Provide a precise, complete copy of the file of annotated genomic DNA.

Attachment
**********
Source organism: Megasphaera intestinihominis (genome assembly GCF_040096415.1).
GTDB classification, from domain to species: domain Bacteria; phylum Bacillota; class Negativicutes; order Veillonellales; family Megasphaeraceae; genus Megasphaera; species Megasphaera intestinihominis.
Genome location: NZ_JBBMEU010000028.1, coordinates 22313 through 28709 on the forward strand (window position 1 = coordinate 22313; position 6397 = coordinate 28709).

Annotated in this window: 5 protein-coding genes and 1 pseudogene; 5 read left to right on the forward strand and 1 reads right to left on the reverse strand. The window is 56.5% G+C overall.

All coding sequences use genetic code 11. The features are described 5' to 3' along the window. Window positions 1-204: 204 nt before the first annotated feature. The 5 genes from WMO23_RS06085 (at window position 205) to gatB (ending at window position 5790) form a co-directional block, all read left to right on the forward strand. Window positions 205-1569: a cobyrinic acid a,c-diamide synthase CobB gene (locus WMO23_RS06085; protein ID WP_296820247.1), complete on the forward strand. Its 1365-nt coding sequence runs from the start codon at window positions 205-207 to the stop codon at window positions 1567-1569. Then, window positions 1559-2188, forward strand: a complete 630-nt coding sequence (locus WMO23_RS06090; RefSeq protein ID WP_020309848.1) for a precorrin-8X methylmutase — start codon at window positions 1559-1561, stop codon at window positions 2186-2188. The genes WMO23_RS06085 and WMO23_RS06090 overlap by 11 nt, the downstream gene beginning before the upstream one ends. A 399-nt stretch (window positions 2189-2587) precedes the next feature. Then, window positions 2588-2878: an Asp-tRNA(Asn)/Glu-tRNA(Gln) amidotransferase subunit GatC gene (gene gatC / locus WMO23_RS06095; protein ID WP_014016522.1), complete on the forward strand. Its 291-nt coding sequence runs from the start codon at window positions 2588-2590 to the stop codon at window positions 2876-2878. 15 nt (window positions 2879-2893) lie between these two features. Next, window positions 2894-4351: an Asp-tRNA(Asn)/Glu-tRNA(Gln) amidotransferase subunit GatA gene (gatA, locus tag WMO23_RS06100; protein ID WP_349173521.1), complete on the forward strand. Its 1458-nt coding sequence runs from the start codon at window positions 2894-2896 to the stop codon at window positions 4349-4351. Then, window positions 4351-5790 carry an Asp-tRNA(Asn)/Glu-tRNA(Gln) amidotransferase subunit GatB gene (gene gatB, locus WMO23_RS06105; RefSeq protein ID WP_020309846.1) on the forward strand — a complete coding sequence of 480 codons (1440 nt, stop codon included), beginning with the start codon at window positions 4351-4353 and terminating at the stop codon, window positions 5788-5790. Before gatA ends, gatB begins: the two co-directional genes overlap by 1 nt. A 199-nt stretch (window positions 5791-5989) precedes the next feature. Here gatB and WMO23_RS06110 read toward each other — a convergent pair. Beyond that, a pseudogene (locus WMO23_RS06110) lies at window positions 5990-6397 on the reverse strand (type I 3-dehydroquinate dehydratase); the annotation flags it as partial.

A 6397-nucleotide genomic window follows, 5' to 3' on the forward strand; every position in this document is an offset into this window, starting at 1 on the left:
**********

Source organism: Megasphaera intestinihominis (genome assembly GCF_040096415.1).
GTDB classification, from domain to species: domain Bacteria; phylum Bacillota; class Negativicutes; order Veillonellales; family Megasphaeraceae; genus Megasphaera; species Megasphaera intestinihominis.
Genome location: NZ_JBBMEU010000028.1, coordinates 22313 through 28709 on the forward strand (window position 1 = coordinate 22313; position 6397 = coordinate 28709).

Annotated in this window: 5 protein-coding genes and 1 pseudogene; 5 read left to right on the forward strand and 1 reads right to left on the reverse strand. The window is 56.5% G+C overall.

All coding sequences use genetic code 11. The features are described 5' to 3' along the window. Window positions 1-204: 204 nt before the first annotated feature. The 5 genes from WMO23_RS06085 (at window position 205) to gatB (ending at window position 5790) form a co-directional block, all read left to right on the forward strand. Window positions 205-1569: a cobyrinic acid a,c-diamide synthase CobB gene (locus WMO23_RS06085; protein ID WP_296820247.1), complete on the forward strand. Its 1365-nt coding sequence runs from the start codon at window positions 205-207 to the stop codon at window positions 1567-1569. Then, window positions 1559-2188, forward strand: a complete 630-nt coding sequence (locus WMO23_RS06090; RefSeq protein ID WP_020309848.1) for a precorrin-8X methylmutase — start codon at window positions 1559-1561, stop codon at window positions 2186-2188. The genes WMO23_RS06085 and WMO23_RS06090 overlap by 11 nt, the downstream gene beginning before the upstream one ends. A 399-nt stretch (window positions 2189-2587) precedes the next feature. Then, window positions 2588-2878: an Asp-tRNA(Asn)/Glu-tRNA(Gln) amidotransferase subunit GatC gene (gene gatC / locus WMO23_RS06095; protein ID WP_014016522.1), complete on the forward strand. Its 291-nt coding sequence runs from the start codon at window positions 2588-2590 to the stop codon at window positions 2876-2878. 15 nt (window positions 2879-2893) lie between these two features. Next, window positions 2894-4351: an Asp-tRNA(Asn)/Glu-tRNA(Gln) amidotransferase subunit GatA gene (gatA, locus tag WMO23_RS06100; protein ID WP_349173521.1), complete on the forward strand. Its 1458-nt coding sequence runs from the start codon at window positions 2894-2896 to the stop codon at window positions 4349-4351. Then, window positions 4351-5790 carry an Asp-tRNA(Asn)/Glu-tRNA(Gln) amidotransferase subunit GatB gene (gene gatB, locus WMO23_RS06105; RefSeq protein ID WP_020309846.1) on the forward strand — a complete coding sequence of 480 codons (1440 nt, stop codon included), beginning with the start codon at window positions 4351-4353 and terminating at the stop codon, window positions 5788-5790. Before gatA ends, gatB begins: the two co-directional genes overlap by 1 nt. A 199-nt stretch (window positions 5791-5989) precedes the next feature. Here gatB and WMO23_RS06110 read toward each other — a convergent pair. Beyond that, a pseudogene (locus WMO23_RS06110) lies at window positions 5990-6397 on the reverse strand (type I 3-dehydroquinate dehydratase); the annotation flags it as partial.

A 6397-nucleotide genomic window follows, 5' to 3' on the forward strand; every position in this document is an offset into this window, starting at 1 on the left: